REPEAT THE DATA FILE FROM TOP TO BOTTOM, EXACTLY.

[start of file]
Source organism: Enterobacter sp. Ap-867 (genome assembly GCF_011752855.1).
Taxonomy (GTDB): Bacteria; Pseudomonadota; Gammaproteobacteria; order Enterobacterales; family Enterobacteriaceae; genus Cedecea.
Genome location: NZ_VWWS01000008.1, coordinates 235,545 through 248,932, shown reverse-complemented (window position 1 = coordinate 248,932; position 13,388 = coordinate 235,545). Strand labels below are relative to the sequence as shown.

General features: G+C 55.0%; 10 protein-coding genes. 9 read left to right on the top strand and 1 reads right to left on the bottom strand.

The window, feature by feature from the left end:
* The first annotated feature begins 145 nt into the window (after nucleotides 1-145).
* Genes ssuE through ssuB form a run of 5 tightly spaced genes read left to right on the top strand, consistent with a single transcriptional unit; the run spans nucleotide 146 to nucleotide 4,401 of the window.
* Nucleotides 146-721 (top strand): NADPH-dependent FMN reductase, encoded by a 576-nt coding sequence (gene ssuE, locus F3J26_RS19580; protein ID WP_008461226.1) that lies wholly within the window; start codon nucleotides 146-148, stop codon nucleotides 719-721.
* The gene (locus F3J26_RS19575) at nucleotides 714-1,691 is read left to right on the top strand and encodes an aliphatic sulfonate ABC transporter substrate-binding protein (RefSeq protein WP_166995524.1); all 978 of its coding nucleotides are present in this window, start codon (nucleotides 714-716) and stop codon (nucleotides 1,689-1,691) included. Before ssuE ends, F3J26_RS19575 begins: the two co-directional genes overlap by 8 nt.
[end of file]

Source organism: Enterobacter sp. Ap-867 (genome assembly GCF_011752855.1).
Taxonomy (GTDB): Bacteria; Pseudomonadota; Gammaproteobacteria; order Enterobacterales; family Enterobacteriaceae; genus Cedecea.
Genome location: NZ_VWWS01000008.1, coordinates 235,545 through 248,932, shown reverse-complemented (window position 1 = coordinate 248,932; position 13,388 = coordinate 235,545). Strand labels below are relative to the sequence as shown.

General features: G+C 55.0%; 10 protein-coding genes. 9 read left to right on the top strand and 1 reads right to left on the bottom strand.

The window, feature by feature from the left end:
* The first annotated feature begins 145 nt into the window (after nucleotides 1-145).
* Genes ssuE through ssuB form a run of 5 tightly spaced genes read left to right on the top strand, consistent with a single transcriptional unit; the run spans nucleotide 146 to nucleotide 4,401 of the window.
* Nucleotides 146-721 (top strand): NADPH-dependent FMN reductase, encoded by a 576-nt coding sequence (gene ssuE, locus F3J26_RS19580; protein ID WP_008461226.1) that lies wholly within the window; start codon nucleotides 146-148, stop codon nucleotides 719-721.
* The gene (locus F3J26_RS19575) at nucleotides 714-1,691 is read left to right on the top strand and encodes an aliphatic sulfonate ABC transporter substrate-binding protein (RefSeq protein WP_166995524.1); all 978 of its coding nucleotides are present in this window, start codon (nucleotides 714-716) and stop codon (nucleotides 1,689-1,691) included. Before ssuE ends, F3J26_RS19575 begins: the two co-directional genes overlap by 8 nt.